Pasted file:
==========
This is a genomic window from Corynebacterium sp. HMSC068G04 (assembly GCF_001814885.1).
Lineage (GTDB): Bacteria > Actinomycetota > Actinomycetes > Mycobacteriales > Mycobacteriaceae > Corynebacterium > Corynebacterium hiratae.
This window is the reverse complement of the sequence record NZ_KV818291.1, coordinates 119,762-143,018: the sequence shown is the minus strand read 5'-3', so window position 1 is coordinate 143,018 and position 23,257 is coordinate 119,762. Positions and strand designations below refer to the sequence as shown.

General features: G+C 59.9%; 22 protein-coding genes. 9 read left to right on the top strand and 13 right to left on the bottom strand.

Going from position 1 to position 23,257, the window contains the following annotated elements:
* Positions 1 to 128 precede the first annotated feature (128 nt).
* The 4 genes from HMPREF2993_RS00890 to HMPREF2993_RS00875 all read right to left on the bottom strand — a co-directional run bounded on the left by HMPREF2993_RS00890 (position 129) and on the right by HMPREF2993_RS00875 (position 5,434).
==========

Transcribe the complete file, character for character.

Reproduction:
This is a genomic window from Corynebacterium sp. HMSC068G04 (assembly GCF_001814885.1).
Lineage (GTDB): Bacteria > Actinomycetota > Actinomycetes > Mycobacteriales > Mycobacteriaceae > Corynebacterium > Corynebacterium hiratae.
This window is the reverse complement of the sequence record NZ_KV818291.1, coordinates 119,762-143,018: the sequence shown is the minus strand read 5'-3', so window position 1 is coordinate 143,018 and position 23,257 is coordinate 119,762. Positions and strand designations below refer to the sequence as shown.

General features: G+C 59.9%; 22 protein-coding genes. 9 read left to right on the top strand and 13 right to left on the bottom strand.

Going from position 1 to position 23,257, the window contains the following annotated elements:
* Positions 1 to 128 precede the first annotated feature (128 nt).
* The 4 genes from HMPREF2993_RS00890 to HMPREF2993_RS00875 all read right to left on the bottom strand — a co-directional run bounded on the left by HMPREF2993_RS00890 (position 129) and on the right by HMPREF2993_RS00875 (position 5,434).